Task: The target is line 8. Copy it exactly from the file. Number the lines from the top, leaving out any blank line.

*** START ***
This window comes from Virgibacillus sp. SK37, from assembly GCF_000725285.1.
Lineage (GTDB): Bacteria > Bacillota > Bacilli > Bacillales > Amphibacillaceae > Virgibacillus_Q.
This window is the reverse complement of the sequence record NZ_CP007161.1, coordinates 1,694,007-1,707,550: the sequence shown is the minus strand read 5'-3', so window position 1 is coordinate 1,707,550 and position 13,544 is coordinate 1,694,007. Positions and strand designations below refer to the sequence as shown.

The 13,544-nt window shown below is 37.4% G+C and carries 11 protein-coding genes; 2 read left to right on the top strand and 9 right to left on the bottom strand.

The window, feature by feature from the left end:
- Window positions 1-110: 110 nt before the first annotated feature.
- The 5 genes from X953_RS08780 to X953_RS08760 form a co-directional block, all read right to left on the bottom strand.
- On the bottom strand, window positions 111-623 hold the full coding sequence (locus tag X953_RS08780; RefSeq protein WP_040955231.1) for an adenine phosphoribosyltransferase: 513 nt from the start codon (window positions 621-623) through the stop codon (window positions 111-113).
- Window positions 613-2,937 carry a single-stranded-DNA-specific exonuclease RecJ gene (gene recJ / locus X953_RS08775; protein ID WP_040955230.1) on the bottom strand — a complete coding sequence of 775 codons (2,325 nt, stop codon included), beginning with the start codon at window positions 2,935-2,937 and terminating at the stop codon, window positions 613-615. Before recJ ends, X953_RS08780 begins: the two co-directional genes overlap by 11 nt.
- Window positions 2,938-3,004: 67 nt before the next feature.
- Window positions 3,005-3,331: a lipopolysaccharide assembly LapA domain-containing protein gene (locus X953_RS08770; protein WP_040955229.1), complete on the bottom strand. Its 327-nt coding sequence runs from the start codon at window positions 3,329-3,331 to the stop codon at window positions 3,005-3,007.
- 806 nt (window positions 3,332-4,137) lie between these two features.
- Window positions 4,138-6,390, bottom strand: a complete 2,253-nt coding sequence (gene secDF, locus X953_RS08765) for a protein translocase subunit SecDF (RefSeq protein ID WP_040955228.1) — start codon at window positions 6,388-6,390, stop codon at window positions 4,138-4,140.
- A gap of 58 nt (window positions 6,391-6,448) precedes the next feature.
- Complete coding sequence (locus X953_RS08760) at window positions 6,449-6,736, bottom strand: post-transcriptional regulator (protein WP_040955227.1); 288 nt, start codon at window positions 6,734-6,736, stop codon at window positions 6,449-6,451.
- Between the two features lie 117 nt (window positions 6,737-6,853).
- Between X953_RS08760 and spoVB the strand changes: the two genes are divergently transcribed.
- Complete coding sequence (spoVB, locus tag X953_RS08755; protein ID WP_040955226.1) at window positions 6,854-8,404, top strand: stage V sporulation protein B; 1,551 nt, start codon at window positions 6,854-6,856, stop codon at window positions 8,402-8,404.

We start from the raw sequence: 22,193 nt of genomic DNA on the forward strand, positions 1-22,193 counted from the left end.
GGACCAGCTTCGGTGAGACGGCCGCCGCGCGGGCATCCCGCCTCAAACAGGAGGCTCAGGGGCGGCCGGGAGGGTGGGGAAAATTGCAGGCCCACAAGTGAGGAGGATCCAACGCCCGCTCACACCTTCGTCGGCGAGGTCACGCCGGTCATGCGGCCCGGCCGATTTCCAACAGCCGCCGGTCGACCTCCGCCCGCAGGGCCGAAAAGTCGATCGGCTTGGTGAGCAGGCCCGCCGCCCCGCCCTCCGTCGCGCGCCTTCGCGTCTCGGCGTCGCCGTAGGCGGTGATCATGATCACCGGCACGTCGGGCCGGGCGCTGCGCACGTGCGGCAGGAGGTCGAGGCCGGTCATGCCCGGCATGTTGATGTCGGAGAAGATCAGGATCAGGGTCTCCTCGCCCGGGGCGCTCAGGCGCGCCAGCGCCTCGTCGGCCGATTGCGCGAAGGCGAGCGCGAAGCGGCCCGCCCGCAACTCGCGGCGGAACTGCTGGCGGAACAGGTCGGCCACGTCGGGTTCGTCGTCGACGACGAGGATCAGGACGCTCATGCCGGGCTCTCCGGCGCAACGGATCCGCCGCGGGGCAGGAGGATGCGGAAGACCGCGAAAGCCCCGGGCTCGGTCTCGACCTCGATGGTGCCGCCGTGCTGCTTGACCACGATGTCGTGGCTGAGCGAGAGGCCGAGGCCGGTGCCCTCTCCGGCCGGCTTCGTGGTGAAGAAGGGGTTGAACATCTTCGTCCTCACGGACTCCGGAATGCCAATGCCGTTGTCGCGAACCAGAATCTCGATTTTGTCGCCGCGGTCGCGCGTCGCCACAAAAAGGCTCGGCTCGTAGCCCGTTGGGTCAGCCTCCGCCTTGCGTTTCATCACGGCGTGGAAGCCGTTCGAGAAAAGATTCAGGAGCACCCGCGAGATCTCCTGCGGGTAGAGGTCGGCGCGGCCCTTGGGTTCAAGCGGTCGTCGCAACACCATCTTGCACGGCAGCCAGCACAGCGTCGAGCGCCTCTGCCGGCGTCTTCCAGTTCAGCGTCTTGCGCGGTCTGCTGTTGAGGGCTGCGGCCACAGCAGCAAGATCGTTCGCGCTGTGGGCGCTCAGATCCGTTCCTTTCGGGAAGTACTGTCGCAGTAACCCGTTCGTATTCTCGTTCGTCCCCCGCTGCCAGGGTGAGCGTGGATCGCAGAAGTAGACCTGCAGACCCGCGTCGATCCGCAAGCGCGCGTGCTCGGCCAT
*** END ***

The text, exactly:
- On the bottom strand, window positions 111-623 hold the full coding sequence (locus tag X953_RS08780; RefSeq protein WP_040955231.1) for an adenine phosphoribosyltransferase: 513 nt from the start codon (window positions 621-623) through the stop codon (window positions 111-113).